He ex­plains the lo­gis­tics. Items were logged and then pho­tographed in situ – an ‘after’ record of ev­ery flat – be­fore be­ing stored in boxes. These were then trans­ported back to the ware­house in Brack­nell.

Un­like peo­ple who plan to move, Gren­fell res­i­dents left in a great hurry. John went into one flat and found plates of food still on the ta­ble. ‘Peo­ple just got up and ran.’ He makes a whoosh­ing noise. ‘We didn’t move the food. Things that were mouldy, food or liq­uids were sealed in bags and left in the flat. Prob­a­bly still there.’

The team car­ried all the por­ta­ble things down the stair­well, but left bulky fur­ni­ture. ‘We tell peo­ple to look out for any­thing that could be of value, not saleable value, but sen­ti­men­tal value. You don’t judge what that is. You just bring it all out,’ says Jensen.

The state of the ‘un­dam­aged’ flats star­tled John. ‘Some of the flats had so much soot on the walls, you didn’t re­alise there were pho­to­graphs on them,’ he says. The fire also seemed to him to be capri­cious. ‘It was odd be­cause some of the flats were com­pletely burned, but one room would be in­tact.’

‘Hot gasses move around a build­ing in quite a com­pli­cated way,’

‘Some flats had so much soot on the walls, you didn’t re­alise there were pho­to­graphs on them’

ex­plains Dave Sib­ert, na­tional safety ad­viser to the Fire Brigades Union, and an ad­viser on the In­de­pen­dent Re­view of Build­ing Reg­u­la­tions and Fire Safety or­dered by the Gov­ern­ment after the Gren­fell fire. He says that the tem­per­a­ture of the flames would have been 1,200C – enough to burn most things in your home. Enough too to liq­uefy jew­ellery. And plas­tic. ‘One type melts and turns into liq­uid-run­ning plas­tic, which catches fire and burns like petrol; the other kind doesn’t melt, it just catches fire and burns like wood. Both those ef­fects hap­pened with the cladding on the tower,’ he adds. It both melted and caught fire.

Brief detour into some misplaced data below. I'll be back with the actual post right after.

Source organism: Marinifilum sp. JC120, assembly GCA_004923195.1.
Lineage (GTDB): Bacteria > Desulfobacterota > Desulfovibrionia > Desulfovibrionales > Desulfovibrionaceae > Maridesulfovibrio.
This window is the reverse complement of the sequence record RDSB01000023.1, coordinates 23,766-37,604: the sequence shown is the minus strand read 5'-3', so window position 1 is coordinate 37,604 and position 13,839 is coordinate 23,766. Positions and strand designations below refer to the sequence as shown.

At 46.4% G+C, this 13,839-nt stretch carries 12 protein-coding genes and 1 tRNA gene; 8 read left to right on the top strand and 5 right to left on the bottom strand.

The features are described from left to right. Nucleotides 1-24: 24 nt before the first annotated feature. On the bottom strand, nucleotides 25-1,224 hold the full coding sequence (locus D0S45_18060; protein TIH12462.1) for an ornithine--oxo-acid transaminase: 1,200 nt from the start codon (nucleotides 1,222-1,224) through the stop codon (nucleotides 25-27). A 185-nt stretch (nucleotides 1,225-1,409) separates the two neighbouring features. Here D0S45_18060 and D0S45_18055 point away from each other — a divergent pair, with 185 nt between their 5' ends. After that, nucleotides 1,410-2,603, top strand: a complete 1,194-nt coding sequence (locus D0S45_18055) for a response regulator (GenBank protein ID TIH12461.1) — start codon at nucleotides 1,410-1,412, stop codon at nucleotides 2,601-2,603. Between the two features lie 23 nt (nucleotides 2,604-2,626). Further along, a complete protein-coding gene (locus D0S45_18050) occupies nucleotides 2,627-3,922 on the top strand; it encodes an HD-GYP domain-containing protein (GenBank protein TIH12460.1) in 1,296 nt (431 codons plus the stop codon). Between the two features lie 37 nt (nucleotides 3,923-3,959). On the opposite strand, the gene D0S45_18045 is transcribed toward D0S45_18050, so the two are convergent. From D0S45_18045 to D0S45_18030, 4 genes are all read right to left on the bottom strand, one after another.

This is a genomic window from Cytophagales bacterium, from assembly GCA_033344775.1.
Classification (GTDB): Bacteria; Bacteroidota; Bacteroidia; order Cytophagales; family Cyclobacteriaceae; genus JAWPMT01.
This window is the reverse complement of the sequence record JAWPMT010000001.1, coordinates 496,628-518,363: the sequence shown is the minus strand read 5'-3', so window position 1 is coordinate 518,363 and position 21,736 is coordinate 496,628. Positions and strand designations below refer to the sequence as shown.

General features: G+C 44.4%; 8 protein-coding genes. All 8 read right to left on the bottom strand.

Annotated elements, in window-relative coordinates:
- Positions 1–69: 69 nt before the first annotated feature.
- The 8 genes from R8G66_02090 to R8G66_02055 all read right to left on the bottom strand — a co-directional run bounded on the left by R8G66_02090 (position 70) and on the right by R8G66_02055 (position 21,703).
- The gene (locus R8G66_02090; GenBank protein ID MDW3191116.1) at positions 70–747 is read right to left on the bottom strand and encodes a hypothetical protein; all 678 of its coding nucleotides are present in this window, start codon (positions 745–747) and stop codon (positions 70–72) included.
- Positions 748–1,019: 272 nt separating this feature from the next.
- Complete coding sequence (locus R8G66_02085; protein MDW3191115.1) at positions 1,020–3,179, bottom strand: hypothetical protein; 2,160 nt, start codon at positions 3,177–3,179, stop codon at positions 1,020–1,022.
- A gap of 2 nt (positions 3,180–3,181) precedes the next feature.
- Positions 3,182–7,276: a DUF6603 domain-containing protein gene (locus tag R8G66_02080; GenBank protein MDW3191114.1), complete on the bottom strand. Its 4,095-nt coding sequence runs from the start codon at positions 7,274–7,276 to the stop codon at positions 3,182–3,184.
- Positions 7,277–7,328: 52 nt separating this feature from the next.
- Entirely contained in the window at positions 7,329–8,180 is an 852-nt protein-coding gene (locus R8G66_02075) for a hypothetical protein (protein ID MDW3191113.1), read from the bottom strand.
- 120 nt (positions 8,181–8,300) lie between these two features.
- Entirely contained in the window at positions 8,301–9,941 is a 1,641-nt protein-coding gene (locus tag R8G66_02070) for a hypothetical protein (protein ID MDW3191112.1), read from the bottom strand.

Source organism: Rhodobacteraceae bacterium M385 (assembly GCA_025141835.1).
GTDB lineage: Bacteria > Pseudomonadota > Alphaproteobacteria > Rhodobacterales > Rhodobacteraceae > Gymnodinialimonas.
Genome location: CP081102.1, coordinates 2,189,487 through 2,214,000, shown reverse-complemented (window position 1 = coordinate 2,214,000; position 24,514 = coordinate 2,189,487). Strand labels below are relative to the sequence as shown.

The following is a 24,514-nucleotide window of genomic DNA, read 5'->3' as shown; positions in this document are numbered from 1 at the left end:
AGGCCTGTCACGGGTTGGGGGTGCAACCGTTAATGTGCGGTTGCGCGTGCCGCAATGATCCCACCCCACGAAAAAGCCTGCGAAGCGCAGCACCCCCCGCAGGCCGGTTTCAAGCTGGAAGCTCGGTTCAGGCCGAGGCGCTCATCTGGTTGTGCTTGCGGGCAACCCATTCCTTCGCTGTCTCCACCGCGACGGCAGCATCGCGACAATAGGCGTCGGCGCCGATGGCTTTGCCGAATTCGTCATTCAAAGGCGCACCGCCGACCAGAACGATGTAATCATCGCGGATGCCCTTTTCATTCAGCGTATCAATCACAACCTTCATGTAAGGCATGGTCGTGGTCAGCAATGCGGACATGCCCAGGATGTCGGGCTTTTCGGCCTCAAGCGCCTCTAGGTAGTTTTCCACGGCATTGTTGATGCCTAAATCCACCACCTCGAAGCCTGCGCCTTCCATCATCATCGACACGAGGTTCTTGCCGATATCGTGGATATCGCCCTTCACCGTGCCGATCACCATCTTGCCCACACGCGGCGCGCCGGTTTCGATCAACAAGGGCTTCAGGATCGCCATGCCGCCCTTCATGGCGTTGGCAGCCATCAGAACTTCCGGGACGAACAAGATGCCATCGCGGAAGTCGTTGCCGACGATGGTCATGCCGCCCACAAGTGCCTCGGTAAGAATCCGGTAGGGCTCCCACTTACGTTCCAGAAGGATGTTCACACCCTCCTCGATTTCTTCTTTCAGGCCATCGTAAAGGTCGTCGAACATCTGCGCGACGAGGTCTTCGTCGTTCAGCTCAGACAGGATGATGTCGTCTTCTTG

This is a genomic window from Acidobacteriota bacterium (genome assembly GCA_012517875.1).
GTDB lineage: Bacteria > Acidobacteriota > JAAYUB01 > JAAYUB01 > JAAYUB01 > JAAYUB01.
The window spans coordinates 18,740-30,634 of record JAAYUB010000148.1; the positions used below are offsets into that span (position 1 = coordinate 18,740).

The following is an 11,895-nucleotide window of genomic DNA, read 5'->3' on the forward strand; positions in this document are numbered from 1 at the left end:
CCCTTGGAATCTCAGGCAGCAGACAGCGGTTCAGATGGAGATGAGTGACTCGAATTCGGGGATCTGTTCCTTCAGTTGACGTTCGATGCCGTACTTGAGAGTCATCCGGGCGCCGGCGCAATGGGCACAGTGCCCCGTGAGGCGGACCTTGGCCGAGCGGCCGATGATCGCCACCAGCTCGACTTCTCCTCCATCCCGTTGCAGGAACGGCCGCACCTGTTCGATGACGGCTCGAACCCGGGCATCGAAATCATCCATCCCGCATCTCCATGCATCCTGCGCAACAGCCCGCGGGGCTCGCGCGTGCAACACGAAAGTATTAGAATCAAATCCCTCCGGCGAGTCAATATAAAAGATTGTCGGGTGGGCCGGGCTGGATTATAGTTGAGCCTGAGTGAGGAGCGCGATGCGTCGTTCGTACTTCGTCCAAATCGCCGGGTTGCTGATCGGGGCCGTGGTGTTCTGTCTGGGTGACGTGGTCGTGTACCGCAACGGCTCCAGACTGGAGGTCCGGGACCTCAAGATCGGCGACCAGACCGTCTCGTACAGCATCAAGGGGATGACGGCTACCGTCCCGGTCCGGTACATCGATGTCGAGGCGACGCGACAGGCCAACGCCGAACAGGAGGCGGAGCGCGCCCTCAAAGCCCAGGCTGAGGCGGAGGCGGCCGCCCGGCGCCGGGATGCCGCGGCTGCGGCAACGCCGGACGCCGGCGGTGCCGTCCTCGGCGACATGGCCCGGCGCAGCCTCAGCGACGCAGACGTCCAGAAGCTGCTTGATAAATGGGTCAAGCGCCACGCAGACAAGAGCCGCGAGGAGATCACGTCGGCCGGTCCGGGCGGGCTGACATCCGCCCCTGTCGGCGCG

The dev­as­ta­tion in some of the flats was also likely down to a phe­nom­e­non known as a ‘flashover’. ‘If you have a fire in the cor­ner of your room, hot smoke builds at ceil­ing level and that smoke gets hot­ter and hot­ter as the fire puts more en­ergy into it and that hot smoke ra­di­ates back down on to ev­ery­thing else in the room and when it reaches a cer­tain tem­per­a­ture, sud­denly ev­ery­thing in the room bursts into flames,’ says Sib­ert.

‘What sur­vived in most flats were teacups,’ says John.

It is five months since the fire when I first visit the ware­house in Brack­nell, and lor­ries are still re­vers­ing into the ware­house, un­load­ing boxes from the tower. So far some 200,000 items have been pro­cessed; the fi­nal fig­ure will be over 750,000. The last items were brought out of Gren­fell on 4 Jan­uary. Between 1 Au­gust and 30 March, ad­min­is­tra­tors at Kenyon or­dered 5,277 card­board boxes, 652 rolls of brown pack­ing tape, 14,700 me­tres of bub­ble wrap and 1,300 sheets of tis­sue pa­per for the ‘search and re­cov­ery’ and ‘PE op­er­a­tions’ – re­triev­ing and pack­ing per­sonal ef­fects – com­bined.

The process in­volves de­tec­tive work – find­ing the items that fam­i­lies would es­pe­cially want to keep, such as cud­dly toys, jew­ellery, cacti, even cash nest eggs – as well as ar­chiv­ing and clean­ing. Ob­jects are pho­tographed, logged and then sent to fam­i­lies on a CD or USB stick. Fam­i­lies may also visit the ware­house. They then tell Kenyon what they want to keep.

I find a foren­sic arche­ol­o­gist ex­am­in­ing a black­ened lump of metal, which turns out to be a wash­her bag fused to the bot­tom of a wheelie case. He points to a bot­tle of nail pol­ish, a burnt pearl and, like a fos­sil in a lump of pet­ri­fied rock, the ghostly im­pres­sion of a neck­lace chain.

‘Look! Can you imag­ine the strength of the smoke, of the poi­son that was in the air?’ says Ron­co­lato, show­ing me a euro coin that was on his kitchen ta­ble in Gren­fell. It is black with caked-on soot that is im­pos­si­ble to re­move de­spite in­ten­sive scrub­bing. ‘So pow­er­ful!’